As virtualization and cloud technologies become more pervasive in enterprise data centers, it has become clear that the network needs to change to better enable the business. For years large complex environments have struggled to overcome lengthy network and network services provisioning times. Software-defined networks (including network virtualization) have become a beacon of hope to enable organizations to overcome these issues with legacy networks and become an active enabler for modern data center environments.
These changes have resulted in new roles being created and a shift in power, especially in the server domain. It is really interesting then to investigate what may be the start of another shift in power, one in the network space. In a recent ESG survey we asked respondents to indicate which groups had the most influence on network decisions – other than the network team. Today, far and away the most influence is exerted by the IT architecture and planning teams (46%). This was followed by respondents who answered that the network team alone has complete control (23%). However, what is really interesting to me is that the third most popular response was the virtualization team (11%). While one data point doesn’t make a trend, we have also been hearing anecdotal evidence that the virtualization team is having a greater influence on network and other IT decisions.
Why is this important? Well, if the virtualization teams are playing larger roles in deciding where to spend networking budget, then:
- Network admins need to think about how they can proactively involve the virtualization team and collaborate with them on projects. This is especially true for organizations with large virtualization deployments (with virtual switches from the virtualization vendor) and/or organizations currently investigating network virtualization solutions. It will be critical to ensure cooperation and communication with both team in these environments as the network virtualization solution is highly dependent on the physical network. Also, being proactive will help drive integration and cooperation between the domains which will be critical for ongoing operations. If you are already actively engaged, congratulations, you are ahead of the pack.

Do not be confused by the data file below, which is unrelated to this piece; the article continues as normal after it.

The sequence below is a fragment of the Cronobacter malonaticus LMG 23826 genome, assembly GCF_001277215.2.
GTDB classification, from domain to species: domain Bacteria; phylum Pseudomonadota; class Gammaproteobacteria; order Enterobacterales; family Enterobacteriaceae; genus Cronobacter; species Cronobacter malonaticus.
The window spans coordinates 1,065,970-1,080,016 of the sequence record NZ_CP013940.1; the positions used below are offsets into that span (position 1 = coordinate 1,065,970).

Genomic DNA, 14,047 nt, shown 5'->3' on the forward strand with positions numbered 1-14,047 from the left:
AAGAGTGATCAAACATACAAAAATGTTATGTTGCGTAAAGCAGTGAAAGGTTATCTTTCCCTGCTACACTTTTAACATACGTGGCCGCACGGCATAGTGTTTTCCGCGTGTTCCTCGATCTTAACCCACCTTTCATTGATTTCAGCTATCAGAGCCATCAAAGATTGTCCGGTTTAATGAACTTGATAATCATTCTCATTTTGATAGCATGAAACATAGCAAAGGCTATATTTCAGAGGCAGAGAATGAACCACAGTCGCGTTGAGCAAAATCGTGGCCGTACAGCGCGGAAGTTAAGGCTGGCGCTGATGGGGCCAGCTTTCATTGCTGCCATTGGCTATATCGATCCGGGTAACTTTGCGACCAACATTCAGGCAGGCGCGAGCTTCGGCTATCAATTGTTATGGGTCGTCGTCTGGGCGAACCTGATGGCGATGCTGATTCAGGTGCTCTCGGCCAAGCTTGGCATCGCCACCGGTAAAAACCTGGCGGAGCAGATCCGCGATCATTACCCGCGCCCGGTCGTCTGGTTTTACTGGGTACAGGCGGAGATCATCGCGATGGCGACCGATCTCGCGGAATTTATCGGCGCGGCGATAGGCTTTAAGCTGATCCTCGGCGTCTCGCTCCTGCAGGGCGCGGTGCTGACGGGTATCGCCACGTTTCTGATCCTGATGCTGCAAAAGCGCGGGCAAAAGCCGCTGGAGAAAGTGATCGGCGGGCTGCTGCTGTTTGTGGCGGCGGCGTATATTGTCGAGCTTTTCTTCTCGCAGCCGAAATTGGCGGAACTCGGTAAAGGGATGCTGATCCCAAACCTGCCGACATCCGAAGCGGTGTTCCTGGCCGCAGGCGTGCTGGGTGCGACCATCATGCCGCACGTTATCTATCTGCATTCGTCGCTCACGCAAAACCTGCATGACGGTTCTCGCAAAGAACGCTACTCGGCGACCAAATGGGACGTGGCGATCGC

- You’ll begin to see vendors like Arista, Brocade, Cisco, Dell, Extreme, HP, IBM*, Juniper* and Plexxi who have traditionally sold to the network team, starting to message and demonstrate their value to the virtualization team. For some, this value expansion may also include the application teams**. Theoretically, this should be easier for those vendors that have business units already selling into the server and virtualization teams or that have partnered with a virtualization company. However, in reality, it may be much easier said than done.
- 800 pound virtualization gorillas like VMware and Microsoft that have virtual switch deployments and now network virtualization solutions (NSX and HyperV Network Virtualization) will leverage existing relationships to encourage this influence as well as gain access to the network teams. That said, key innovative startups in the network virtualization space like Midokura, NetSocket, Nuage, and PlumGrid will also have the potential to help organizations bridge the gap between virtualization and network domains.
Ultimately, as organizations continue to transform IT environments, it will result in not only new technologies, but also new roles and responsibilities. We have already seen how this plays out in the server domain. Now it appears we may be seeing the beginning of another transition in power, only time will tell. Moving forward network teams will have the opportunity to embrace this change and evolve their role in the company or ignore it at their own peril. Change isn’t easy, but it is inevitable.
*Also has network virtualization solutions (SDN-VE and Contrail respectively).
** Cisco and Plexxi both have application focus (Application Centric Infrastructure and Application Affinity groups respectively)